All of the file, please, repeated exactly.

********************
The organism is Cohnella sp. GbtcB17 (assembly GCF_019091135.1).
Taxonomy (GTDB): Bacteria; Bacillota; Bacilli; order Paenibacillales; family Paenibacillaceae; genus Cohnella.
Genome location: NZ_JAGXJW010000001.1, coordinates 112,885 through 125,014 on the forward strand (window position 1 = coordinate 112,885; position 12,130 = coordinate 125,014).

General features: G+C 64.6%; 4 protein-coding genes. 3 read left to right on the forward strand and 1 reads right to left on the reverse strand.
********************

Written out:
The organism is Cohnella sp. GbtcB17 (assembly GCF_019091135.1).
Taxonomy (GTDB): Bacteria; Bacillota; Bacilli; order Paenibacillales; family Paenibacillaceae; genus Cohnella.
Genome location: NZ_JAGXJW010000001.1, coordinates 112,885 through 125,014 on the forward strand (window position 1 = coordinate 112,885; position 12,130 = coordinate 125,014).

General features: G+C 64.6%; 4 protein-coding genes. 3 read left to right on the forward strand and 1 reads right to left on the reverse strand.